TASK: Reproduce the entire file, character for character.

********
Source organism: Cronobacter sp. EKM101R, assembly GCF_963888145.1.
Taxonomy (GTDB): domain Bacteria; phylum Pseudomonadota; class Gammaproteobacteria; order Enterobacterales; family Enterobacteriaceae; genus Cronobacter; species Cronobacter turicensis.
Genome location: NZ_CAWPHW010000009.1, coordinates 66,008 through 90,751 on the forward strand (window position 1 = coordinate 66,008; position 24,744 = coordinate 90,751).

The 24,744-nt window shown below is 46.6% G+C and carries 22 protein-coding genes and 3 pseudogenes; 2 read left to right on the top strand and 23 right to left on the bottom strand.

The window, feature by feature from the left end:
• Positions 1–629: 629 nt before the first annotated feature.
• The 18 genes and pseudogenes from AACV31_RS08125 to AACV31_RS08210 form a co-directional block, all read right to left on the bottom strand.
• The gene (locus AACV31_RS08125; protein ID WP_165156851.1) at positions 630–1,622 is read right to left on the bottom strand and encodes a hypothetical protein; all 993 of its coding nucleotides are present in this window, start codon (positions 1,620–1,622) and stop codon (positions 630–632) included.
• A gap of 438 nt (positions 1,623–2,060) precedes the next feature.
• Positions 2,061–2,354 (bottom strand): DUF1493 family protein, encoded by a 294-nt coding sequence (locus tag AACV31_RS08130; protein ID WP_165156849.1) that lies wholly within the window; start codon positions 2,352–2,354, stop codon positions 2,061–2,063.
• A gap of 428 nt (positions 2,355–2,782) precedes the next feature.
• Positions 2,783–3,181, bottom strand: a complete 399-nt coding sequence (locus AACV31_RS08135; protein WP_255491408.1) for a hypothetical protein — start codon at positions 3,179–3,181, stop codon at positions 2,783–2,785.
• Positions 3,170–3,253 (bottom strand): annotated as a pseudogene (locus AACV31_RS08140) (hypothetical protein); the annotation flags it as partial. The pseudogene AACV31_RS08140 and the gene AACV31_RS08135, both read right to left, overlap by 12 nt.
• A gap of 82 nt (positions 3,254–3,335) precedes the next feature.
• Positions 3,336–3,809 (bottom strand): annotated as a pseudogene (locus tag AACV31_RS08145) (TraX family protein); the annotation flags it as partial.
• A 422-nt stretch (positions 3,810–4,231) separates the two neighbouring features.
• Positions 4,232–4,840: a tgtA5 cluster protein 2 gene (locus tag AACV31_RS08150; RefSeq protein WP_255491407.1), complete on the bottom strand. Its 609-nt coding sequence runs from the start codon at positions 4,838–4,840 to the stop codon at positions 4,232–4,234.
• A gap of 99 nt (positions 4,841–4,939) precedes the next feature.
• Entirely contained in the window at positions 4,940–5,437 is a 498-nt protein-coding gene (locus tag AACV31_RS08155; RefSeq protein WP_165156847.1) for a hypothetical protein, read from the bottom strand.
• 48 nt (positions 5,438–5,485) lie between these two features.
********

Source organism: Cronobacter sp. EKM101R, assembly GCF_963888145.1.
Taxonomy (GTDB): domain Bacteria; phylum Pseudomonadota; class Gammaproteobacteria; order Enterobacterales; family Enterobacteriaceae; genus Cronobacter; species Cronobacter turicensis.
Genome location: NZ_CAWPHW010000009.1, coordinates 66,008 through 90,751 on the forward strand (window position 1 = coordinate 66,008; position 24,744 = coordinate 90,751).

The 24,744-nt window shown below is 46.6% G+C and carries 22 protein-coding genes and 3 pseudogenes; 2 read left to right on the top strand and 23 right to left on the bottom strand.

The window, feature by feature from the left end:
• Positions 1–629: 629 nt before the first annotated feature.
• The 18 genes and pseudogenes from AACV31_RS08125 to AACV31_RS08210 form a co-directional block, all read right to left on the bottom strand.
• The gene (locus AACV31_RS08125; protein ID WP_165156851.1) at positions 630–1,622 is read right to left on the bottom strand and encodes a hypothetical protein; all 993 of its coding nucleotides are present in this window, start codon (positions 1,620–1,622) and stop codon (positions 630–632) included.
• A gap of 438 nt (positions 1,623–2,060) precedes the next feature.
• Positions 2,061–2,354 (bottom strand): DUF1493 family protein, encoded by a 294-nt coding sequence (locus tag AACV31_RS08130; protein ID WP_165156849.1) that lies wholly within the window; start codon positions 2,352–2,354, stop codon positions 2,061–2,063.
• A gap of 428 nt (positions 2,355–2,782) precedes the next feature.
• Positions 2,783–3,181, bottom strand: a complete 399-nt coding sequence (locus AACV31_RS08135; protein WP_255491408.1) for a hypothetical protein — start codon at positions 3,179–3,181, stop codon at positions 2,783–2,785.
• Positions 3,170–3,253 (bottom strand): annotated as a pseudogene (locus AACV31_RS08140) (hypothetical protein); the annotation flags it as partial. The pseudogene AACV31_RS08140 and the gene AACV31_RS08135, both read right to left, overlap by 12 nt.
• A gap of 82 nt (positions 3,254–3,335) precedes the next feature.
• Positions 3,336–3,809 (bottom strand): annotated as a pseudogene (locus tag AACV31_RS08145) (TraX family protein); the annotation flags it as partial.
• A 422-nt stretch (positions 3,810–4,231) separates the two neighbouring features.
• Positions 4,232–4,840: a tgtA5 cluster protein 2 gene (locus tag AACV31_RS08150; RefSeq protein WP_255491407.1), complete on the bottom strand. Its 609-nt coding sequence runs from the start codon at positions 4,838–4,840 to the stop codon at positions 4,232–4,234.
• A gap of 99 nt (positions 4,841–4,939) precedes the next feature.
• Entirely contained in the window at positions 4,940–5,437 is a 498-nt protein-coding gene (locus tag AACV31_RS08155; RefSeq protein WP_165156847.1) for a hypothetical protein, read from the bottom strand.
• 48 nt (positions 5,438–5,485) lie between these two features.